Oh my girlfriends. After more than three years together I do feel that we have established enough of a rapport together for me to tell you that as I write this I am in full high colonic mode.
Yes I have spent my last two days off drinking clear fluids and taking Pico-Silax in preparation for my Tuesday morning colonoscopy.
And might I say, that I was the perfect patient. I have no doubt that as you read this, Dr. Carl Brown will be navigating my splenic flexure with his all star colonoscopy skills in awe of the cleanliness that is my large bowel.
After 48 hours and a strict following of instructions I must say that yes, my bowels are immaculate. I would argue that even a first year resident could navigate my twisty turny insides without a care in the world.
Needless to say the last 48 hours have been an exercise in adjusting one’s perceptions. For those of you ever having a colonoscopy- here’s a few tips.
You will need to spend the day before the scope evacuating your bowels. This is really a full time job. There are a few key pointers that I will outline below in order to make the situation as ideal as possible.
STEP 1: Location:
Make sure your bathroom is more like a spa. Get some fancy candles and the Sunday New York Times. Bring in an Ipad with a series of television shows you may want to see. You will inevitably spend a good 8-hour there- best it be productive and enjoyable. I like to set up the ambiance of it being a bit of a spa with stuff do. But make no mistake- do not skip on the smelly candles- these are definitely a game changer.
STEP 2: The Supplies:
You will be on a clear fluids diet. This includes broths, teas, Jell-O (only in green and orange) It’s bullshit and I am hard pressed to make it fabulous only to tell you that I spend the day drinking diet Mountain Dew out of martini glass and am now a professional chamomile tea maker. As for the broths- I bought mine at Granville Island.
Yes I had to wade through the isles of vegetables and fruit to get to the liquid but hey- small price to pay.
STEP 3: What to avoid-
I had to spend the weekend off fruits and vegetables and I am a vegetarian who occasionally eats fish– food wise- it was not good. I ate brown rice and the odd bit of salmon. It was culinary hell.
Throughout the whole procedure I could not help but reflect upon the fact that as a doctor I had undoubtedly and rather flippantly at times order this test for others without a care in the world. Should they have complained to me about the prep and the clear fluids I would have brushed it off rather rather non-shalontly while the voice in my head made a judgement call about their whimpiness.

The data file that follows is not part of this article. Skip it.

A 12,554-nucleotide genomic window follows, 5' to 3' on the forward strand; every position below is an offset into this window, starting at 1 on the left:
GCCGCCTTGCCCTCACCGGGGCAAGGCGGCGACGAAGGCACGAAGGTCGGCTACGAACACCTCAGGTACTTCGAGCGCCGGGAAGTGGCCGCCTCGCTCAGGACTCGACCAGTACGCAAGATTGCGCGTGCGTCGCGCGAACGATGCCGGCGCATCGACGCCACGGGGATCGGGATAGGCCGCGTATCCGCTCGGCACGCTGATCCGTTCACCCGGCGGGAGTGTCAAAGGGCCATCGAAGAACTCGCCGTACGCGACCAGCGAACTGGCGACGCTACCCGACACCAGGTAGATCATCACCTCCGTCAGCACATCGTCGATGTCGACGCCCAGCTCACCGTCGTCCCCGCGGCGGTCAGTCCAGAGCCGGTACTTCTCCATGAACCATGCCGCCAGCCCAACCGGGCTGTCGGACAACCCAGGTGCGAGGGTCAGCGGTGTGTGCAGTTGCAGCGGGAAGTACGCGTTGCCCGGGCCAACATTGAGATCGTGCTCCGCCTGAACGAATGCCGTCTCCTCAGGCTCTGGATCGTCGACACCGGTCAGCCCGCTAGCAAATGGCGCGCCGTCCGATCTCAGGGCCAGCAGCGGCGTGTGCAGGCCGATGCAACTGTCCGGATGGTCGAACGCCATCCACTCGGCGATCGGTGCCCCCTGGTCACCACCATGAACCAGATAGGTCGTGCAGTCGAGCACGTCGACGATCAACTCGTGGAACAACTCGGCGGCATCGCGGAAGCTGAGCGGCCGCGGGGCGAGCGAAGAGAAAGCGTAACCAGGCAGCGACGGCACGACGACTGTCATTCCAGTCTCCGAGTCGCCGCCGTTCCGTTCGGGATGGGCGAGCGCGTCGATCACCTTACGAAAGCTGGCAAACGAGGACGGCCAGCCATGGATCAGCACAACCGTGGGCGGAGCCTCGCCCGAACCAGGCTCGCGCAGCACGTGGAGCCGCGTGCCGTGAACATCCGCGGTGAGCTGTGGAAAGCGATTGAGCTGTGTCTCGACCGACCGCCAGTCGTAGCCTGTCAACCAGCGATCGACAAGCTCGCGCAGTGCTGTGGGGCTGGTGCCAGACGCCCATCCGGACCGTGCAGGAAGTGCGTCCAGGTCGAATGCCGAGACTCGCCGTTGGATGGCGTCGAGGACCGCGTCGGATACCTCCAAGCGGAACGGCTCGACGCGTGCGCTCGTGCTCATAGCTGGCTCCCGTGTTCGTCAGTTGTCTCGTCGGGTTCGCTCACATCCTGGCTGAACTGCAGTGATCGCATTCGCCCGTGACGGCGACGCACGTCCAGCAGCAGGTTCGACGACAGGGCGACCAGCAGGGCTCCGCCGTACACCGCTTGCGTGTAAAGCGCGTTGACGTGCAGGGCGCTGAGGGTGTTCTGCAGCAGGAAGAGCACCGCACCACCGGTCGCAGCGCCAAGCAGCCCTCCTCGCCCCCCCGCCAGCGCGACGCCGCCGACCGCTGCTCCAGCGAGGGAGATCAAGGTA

But here I was in my own whimpy fresh hell. This clear fluid cleanse is pretty crappy. (excuse pun). I am 18 shades of hungry and trying to make the best of it.
Why go through all this torture, my sisters? A cleanse perhaps? Hell no. As my sisters will know from a previous post- I am not a girlfriend who believes in cleanses.
My colon is spotless- for one reason- my colonoscopy is indeed my dear father’s legacy to me. Having a family history for Colon Cancer puts me in line for a colonoscopy every 5 years and wonders of wonders- my date is due.
And so here I am passed out on some serious drugs (yes, I put in some special requests) so that I can ride the pharmaceutical high while a dear friend and the only man I would indeed trust to my large bowel- is taking a peak.
According to the American National Cancer Institute, for the great majority of people, the major factor that increases a person’s risk for colorectal cancer (CRC) is increasing age.
Risk increases dramatically after age 50 years; 90% of all CRCs are diagnosed after this age. The history of CRC in a first-degree relative, especially if before the age of 55 years, roughly doubles the risk.
Other risk factors are weaker than age and family history. People with inflammatory bowel disease have a much higher risk of CRC.
Screening should be done with a colonoscopy in higher risk individuals (those with family history) one decade before the individual receive the disease. For the rest of us- it’s not a bad idea to be screened (and colonoscopy is not the only way).
I know I make the process sound ever so glamourous but relative to the big C, some Jell-O and 36 hour bowel purge is small change.
So get out there girlfriends and know your colon risk- get it checked and report back. You too could find yourself with an HDTV version of the dark side of yourself sometime soon- but of course make sure by all means- you get the good drugs.